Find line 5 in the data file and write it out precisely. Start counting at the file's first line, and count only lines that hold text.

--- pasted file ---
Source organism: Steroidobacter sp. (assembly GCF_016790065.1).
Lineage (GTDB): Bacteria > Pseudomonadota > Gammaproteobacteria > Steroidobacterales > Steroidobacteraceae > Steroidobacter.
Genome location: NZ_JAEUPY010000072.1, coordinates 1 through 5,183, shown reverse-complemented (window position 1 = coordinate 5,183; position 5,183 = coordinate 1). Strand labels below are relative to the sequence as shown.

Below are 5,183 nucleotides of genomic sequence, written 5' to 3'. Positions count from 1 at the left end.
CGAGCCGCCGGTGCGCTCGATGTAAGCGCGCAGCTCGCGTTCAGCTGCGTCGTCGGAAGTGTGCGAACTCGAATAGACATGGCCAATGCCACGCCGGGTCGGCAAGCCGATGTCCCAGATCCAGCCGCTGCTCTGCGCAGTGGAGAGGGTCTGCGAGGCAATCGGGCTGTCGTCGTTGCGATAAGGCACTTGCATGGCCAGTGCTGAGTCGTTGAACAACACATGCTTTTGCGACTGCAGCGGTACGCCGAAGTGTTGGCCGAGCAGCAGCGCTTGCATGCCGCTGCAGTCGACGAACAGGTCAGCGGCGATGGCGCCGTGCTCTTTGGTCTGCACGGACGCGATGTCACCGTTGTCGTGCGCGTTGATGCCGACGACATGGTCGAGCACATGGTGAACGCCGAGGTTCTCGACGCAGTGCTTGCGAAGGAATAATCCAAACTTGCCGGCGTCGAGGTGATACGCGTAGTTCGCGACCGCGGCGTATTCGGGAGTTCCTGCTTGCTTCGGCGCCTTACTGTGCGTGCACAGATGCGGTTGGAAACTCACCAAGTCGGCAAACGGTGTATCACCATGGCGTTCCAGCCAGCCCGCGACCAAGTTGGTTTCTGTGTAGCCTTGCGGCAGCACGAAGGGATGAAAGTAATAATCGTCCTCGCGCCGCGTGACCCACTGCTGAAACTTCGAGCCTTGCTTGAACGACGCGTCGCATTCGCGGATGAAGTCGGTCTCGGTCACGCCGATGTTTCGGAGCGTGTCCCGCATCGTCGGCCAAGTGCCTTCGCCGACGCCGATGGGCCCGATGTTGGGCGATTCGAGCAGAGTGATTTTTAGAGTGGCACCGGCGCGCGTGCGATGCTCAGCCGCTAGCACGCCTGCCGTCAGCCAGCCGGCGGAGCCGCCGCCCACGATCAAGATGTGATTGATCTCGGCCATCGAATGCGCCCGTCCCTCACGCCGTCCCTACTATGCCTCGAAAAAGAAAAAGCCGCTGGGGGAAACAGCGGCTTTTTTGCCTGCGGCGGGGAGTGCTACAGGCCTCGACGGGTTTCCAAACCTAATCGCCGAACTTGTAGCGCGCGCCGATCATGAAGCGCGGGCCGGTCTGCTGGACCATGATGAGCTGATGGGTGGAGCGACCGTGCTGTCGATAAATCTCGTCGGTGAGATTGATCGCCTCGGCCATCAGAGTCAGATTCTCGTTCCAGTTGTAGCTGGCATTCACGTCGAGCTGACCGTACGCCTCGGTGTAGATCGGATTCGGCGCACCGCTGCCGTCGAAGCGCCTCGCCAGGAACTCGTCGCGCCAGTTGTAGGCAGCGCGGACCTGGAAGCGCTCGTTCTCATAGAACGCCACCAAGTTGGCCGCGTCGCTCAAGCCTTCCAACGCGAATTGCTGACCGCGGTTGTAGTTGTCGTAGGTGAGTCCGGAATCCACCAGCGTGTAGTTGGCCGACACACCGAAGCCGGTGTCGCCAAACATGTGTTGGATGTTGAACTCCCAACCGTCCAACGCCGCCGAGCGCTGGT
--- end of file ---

CGAGCCGCCGGTGCGCTCGATGTAAGCGCGCAGCTCGCGTTCAGCTGCGTCGTCGGAAGTGTGCGAACTCGAATAGACATGGCCAATGCCACGCCGGGTCGGCAAGCCGATGTCCCAGATCCAGCCGCTGCTCTGCGCAGTGGAGAGGGTCTGCGAGGCAATCGGGCTGTCGTCGTTGCGATAAGGCACTTGCATGGCCAGTGCTGAGTCGTTGAACAACACATGCTTTTGCGACTGCAGCGGTACGCCGAAGTGTTGGCCGAGCAGCAGCGCTTGCATGCCGCTGCAGTCGACGAACAGGTCAGCGGCGATGGCGCCGTGCTCTTTGGTCTGCACGGACGCGATGTCACCGTTGTCGTGCGCGTTGATGCCGACGACATGGTCGAGCACATGGTGAACGCCGAGGTTCTCGACGCAGTGCTTGCGAAGGAATAATCCAAACTTGCCGGCGTCGAGGTGATACGCGTAGTTCGCGACCGCGGCGTATTCGGGAGTTCCTGCTTGCTTCGGCGCCTTACTGTGCGTGCACAGATGCGGTTGGAAACTCACCAAGTCGGCAAACGGTGTATCACCATGGCGTTCCAGCCAGCCCGCGACCAAGTTGGTTTCTGTGTAGCCTTGCGGCAGCACGAAGGGATGAAAGTAATAATCGTCCTCGCGCCGCGTGACCCACTGCTGAAACTTCGAGCCTTGCTTGAACGACGCGTCGCATTCGCGGATGAAGTCGGTCTCGGTCACGCCGATGTTTCGGAGCGTGTCCCGCATCGTCGGCCAAGTGCCTTCGCCGACGCCGATGGGCCCGATGTTGGGCGATTCGAGCAGAGTGATTTTTAGAGTGGCACCGGCGCGCGTGCGATGCTCAGCCGCTAGCACGCCTGCCGTCAGCCAGCCGGCGGAGCCGCCGCCCACGATCAAGATGTGATTGATCTCGGCCATCGAATGCGCCCGTCCCTCACGCCGTCCCTACTATGCCTCGAAAAAGAAAAAGCCGCTGGGGGAAACAGCGGCTTTTTTGCCTGCGGCGGGGAGTGCTACAGGCCTCGACGGGTTTCCAAACCTAATCGCCGAACTTGTAGCGCGCGCCGATCATGAAGCGCGGGCCGGTCTGCTGGACCATGATGAGCTGATGGGTGGAGCGACCGTGCTGTCGATAAATCTCGTCGGTGAGATTGATCGCCTCGGCCATCAGAGTCAGATTCTCGTTCCAGTTGTAGCTGGCATTCACGTCGAGCTGACCGTACGCCTCGGTGTAGATCGGATTCGGCGCACCGCTGCCGTCGAAGCGCCTCGCCAGGAACTCGTCGCGCCAGTTGTAGGCAGCGCGGACCTGGAAGCGCTCGTTCTCATAGAACGCCACCAAGTTGGCCGCGTCGCTCAAGCCTTCCAACGCGAATTGCTGACCGCGGTTGTAGTTGTCGTAGGTGAGTCCGGAATCCACCAGCGTGTAGTTGGCCGACACACCGAAGCCGGTGTCGCCAAACATGTGTTGGATGTTGAACTCCCAACCGTCCAACGCCGCCGAGCGCTGGT